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The weird case of the wifi latency spikes

18 May 2023

About two weeks ago, I was told by developers of “Media over QUIC” that there was an issue when running over Wi-Fi. After a few seconds, there would be some kind of event, triggering congestion control implemented in Picoquic to reduce the bandwidth, and then resulting in pretty bad performance. It seems due to issues with the Wi-Fi driver on the Mac, as I wrote in a toot on Mastodon. Now that I am less busy with other projects, I have the time to measure the issue in details.

RTT versus time

The figure above shows the evolution of the round trip time (RTT) between two computers in my office: an iMac running macOS Ventura 13.3.1, and a Dell laptop running Windows 11. The measurement were taken with a simple program that was generating UDP packets every 20ms on the iMac, sending them over WiFi to the laptop, and then receiving an echo from the laptop. The program logged the time at which the packet was sent, the time at which the laptop sent the echo, and the time at which the echo was received. The RTT is of course measured as the difference between the time the packet was sent and the time the echo was received.

The RTT versus Time graph shows that most RTT samples are rather short, a few milliseconds — the median RTT is 4.04 milliseconds, and 95% of samples are echoed in less than 8ms. Out of 30,000 packets sent in 10 minutes, 38 were lost, about 0.12%. Some packets take a bit longer, with the 99th percentile at 50.7ms, which is somewhat concerning. But the obvious issues are the 18 spikes on the graph, 18 separate events during which the RTT exceeded 100ms, including 12 events with an RTT above 200ms.

Close up view of a simple 

The close-up graph shows a detailed view of a single spike. 14 packets were affected. The first one was lost, the second one was echoed after 250ms, and we see the RTT of the next 12 packets decreasing linearly from 250 ms and 4 ms. Looking at the raw data shows that these 13 packets were received just microseconds apart. Everything happens as if Wi-Fi transmission has been suspended for 250 ms, with packets queued during the suspension and delivered quickly when transmission resumes.

The previous graph looked at a “simple” spike happening 23 seconds after the start of the measurements. Simple events appear as narrow spike in the “time line” graph. Some events are more complex. They appear on the graph as a combination of adjacent line.

Close up view of a series of 

The next graph shows a close up of a series of spikes happening at short intervals. There are 14 such spikes, spread over a 3 seconds interval. Each spike has the same structure as the single spike described above: the network transmission appears to stop for an interval, and then packets are delivered. In one case, two spikes overlap. Spikes may have different intervals, between 50 ms and 280 ms.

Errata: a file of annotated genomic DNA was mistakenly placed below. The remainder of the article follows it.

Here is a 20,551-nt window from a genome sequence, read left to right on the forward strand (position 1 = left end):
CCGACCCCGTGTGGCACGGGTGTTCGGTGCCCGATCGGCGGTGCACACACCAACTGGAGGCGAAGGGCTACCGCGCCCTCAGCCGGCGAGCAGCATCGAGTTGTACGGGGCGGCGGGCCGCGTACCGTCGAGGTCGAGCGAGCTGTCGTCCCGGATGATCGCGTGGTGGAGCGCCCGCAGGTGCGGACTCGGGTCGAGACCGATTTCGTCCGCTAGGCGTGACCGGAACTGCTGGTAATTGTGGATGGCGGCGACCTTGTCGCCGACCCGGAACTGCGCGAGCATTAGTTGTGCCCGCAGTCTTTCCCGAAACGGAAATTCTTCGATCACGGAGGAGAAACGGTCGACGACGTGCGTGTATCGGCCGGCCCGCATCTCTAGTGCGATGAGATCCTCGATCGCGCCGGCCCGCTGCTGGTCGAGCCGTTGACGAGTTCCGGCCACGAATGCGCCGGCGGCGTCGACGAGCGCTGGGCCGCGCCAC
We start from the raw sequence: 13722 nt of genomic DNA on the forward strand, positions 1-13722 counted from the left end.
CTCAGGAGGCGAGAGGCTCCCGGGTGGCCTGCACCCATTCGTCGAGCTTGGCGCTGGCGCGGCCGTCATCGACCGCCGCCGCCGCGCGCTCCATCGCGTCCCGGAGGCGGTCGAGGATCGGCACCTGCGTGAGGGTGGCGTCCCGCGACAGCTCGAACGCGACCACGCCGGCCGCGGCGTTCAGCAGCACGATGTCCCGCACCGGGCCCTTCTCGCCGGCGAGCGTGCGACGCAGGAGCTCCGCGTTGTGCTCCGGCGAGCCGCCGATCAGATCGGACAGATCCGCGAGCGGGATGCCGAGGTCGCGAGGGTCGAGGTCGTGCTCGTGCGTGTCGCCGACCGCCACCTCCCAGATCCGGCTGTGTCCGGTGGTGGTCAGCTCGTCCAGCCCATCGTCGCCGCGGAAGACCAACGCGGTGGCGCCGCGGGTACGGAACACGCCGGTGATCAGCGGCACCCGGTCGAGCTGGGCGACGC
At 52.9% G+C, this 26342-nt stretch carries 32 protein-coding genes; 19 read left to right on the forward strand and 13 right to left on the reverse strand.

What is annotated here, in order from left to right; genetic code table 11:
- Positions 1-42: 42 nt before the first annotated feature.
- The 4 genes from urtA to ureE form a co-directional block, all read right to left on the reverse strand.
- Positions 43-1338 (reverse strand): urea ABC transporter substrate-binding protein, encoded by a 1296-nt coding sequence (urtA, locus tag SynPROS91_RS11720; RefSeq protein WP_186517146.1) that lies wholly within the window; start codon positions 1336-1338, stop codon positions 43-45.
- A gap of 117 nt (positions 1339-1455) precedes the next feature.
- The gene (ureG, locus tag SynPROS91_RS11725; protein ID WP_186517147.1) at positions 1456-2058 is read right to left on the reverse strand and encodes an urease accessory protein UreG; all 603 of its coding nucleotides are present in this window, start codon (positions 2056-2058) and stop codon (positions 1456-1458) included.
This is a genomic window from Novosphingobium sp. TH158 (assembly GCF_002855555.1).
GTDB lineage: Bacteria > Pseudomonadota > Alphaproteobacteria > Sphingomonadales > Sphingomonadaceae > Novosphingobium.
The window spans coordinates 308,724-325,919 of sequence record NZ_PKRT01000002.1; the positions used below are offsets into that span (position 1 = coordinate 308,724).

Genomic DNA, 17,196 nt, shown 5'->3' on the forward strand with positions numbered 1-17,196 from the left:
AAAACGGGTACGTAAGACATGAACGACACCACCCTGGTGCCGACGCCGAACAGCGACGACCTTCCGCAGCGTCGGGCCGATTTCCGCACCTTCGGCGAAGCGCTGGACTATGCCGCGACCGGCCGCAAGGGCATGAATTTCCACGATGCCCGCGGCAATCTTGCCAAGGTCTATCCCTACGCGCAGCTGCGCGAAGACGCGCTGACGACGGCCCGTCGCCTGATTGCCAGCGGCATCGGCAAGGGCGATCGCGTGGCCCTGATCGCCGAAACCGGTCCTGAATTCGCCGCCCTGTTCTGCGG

The RTT is the sum of two one-way delays: from the Mac to the PC, and back. The previous analysis concludes that the spikes happen when transmission stops, but that could be transmission from the Mac or from the PC. The one way delay trap shows that it actually happens in both directions. Out of the 18 spikes in the RTT timeline graph, 11 happens because transmission stopped on the Mac, 3 because it stopped on the PC, and 4 because it stopped on both. It seems that PC and Mac have similar Wi-Fi drivers, both creating occasional spikes, but that this happens almost twice as often on the Mac.

At this stage, we don’t know exactly what causes the Wi-Fi drivers to stop transmission. There are two plausible ideas: wireless driver sometime stop in order to save energy; or, wireless drivers sometime stop operation on one frequency band in order to scan the other bands and locate alternative Wi-Fi routers. Out of the two, the scanning hypothesis is the most likely. It would explain the “series of spikes” patterns, with the wifi radio briefly returning to the nominal frequency band between scans of multiple bands.

My next task will be to see how the QUIC stack in Picoquic can be adapted to mitigate the effects of this Wi-Fi behavior, for example by returning quickly to nominal conditions after the end of a spike. But the best mitigation won’t help the fact that shutting down radios for a quarter of a second does nothing good to end to end latency. VoIP over Wi-Fi is going to not sound very good. The issue is for our colleagues at Apple and Microsoft to fix!


If you want to start or join a discussion on this post, the simplest way is to send a toot on the Fediverse/Mastodon to